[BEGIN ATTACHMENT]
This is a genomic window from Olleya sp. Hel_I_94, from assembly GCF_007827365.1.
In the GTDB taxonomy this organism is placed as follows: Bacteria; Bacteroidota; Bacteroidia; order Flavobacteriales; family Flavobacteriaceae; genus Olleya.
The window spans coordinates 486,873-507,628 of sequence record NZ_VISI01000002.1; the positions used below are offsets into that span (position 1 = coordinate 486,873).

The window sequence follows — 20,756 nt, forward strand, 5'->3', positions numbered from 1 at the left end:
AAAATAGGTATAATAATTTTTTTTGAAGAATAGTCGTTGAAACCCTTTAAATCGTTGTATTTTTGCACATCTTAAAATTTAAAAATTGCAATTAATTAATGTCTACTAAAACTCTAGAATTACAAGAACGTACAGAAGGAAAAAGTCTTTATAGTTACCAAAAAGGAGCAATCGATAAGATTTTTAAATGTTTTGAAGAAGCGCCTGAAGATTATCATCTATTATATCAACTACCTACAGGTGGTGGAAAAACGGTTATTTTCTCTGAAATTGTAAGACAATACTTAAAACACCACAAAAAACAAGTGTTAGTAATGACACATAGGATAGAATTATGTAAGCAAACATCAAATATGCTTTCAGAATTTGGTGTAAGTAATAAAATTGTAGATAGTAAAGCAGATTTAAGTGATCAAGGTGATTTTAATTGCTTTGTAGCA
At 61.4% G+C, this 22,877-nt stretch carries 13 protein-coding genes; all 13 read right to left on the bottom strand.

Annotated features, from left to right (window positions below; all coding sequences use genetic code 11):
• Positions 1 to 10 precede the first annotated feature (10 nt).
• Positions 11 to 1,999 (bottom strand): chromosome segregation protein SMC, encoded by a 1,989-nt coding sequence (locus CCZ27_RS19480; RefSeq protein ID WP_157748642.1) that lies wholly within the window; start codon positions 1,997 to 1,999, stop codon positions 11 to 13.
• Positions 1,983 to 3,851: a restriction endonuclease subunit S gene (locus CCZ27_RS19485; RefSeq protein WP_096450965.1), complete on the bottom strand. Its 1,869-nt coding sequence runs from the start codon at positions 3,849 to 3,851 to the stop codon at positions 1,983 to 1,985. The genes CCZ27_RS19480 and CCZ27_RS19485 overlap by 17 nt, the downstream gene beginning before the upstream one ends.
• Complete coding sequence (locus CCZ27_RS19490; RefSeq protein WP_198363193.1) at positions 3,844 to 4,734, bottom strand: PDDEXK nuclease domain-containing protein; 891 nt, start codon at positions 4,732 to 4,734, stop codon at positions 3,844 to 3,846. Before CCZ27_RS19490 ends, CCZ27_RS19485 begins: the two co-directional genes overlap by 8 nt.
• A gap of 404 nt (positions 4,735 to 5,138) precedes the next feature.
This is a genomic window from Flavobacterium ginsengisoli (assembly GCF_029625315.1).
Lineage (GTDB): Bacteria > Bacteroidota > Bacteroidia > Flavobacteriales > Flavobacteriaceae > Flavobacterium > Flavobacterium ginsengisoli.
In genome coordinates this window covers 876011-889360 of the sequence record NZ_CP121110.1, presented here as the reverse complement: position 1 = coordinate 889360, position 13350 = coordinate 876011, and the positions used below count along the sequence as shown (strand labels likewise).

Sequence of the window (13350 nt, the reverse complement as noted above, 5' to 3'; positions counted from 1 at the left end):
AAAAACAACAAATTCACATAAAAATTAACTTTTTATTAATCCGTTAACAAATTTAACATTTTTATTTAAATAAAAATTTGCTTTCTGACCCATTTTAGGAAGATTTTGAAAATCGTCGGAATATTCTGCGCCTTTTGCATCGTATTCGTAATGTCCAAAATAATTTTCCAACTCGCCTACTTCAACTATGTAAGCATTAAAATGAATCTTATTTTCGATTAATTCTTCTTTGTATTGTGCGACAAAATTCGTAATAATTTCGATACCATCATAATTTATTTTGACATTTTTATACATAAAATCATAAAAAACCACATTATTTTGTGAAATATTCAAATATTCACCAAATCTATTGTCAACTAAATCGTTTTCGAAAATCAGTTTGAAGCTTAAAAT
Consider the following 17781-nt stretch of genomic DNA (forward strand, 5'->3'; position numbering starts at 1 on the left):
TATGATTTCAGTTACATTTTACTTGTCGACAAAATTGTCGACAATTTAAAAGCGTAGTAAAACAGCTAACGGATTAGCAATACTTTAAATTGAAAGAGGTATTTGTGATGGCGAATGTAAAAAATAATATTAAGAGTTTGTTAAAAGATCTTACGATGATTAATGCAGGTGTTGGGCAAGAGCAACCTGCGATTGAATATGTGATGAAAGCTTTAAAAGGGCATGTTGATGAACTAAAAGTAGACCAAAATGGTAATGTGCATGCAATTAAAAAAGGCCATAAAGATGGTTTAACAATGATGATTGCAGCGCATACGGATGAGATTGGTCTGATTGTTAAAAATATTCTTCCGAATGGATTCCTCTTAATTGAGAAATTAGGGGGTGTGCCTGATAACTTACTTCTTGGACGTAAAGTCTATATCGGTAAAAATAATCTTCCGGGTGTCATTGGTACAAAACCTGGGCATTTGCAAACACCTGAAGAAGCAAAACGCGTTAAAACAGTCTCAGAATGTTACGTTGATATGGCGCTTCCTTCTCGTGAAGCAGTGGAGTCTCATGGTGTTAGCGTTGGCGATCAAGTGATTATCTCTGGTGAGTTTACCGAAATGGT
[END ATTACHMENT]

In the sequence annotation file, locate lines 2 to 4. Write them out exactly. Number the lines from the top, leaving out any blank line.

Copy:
In the GTDB taxonomy this organism is placed as follows: Bacteria; Bacteroidota; Bacteroidia; order Flavobacteriales; family Flavobacteriaceae; genus Olleya.
The window spans coordinates 486,873-507,628 of sequence record NZ_VISI01000002.1; the positions used below are offsets into that span (position 1 = coordinate 486,873).

The window sequence follows — 20,756 nt, forward strand, 5'->3', positions numbered from 1 at the left end: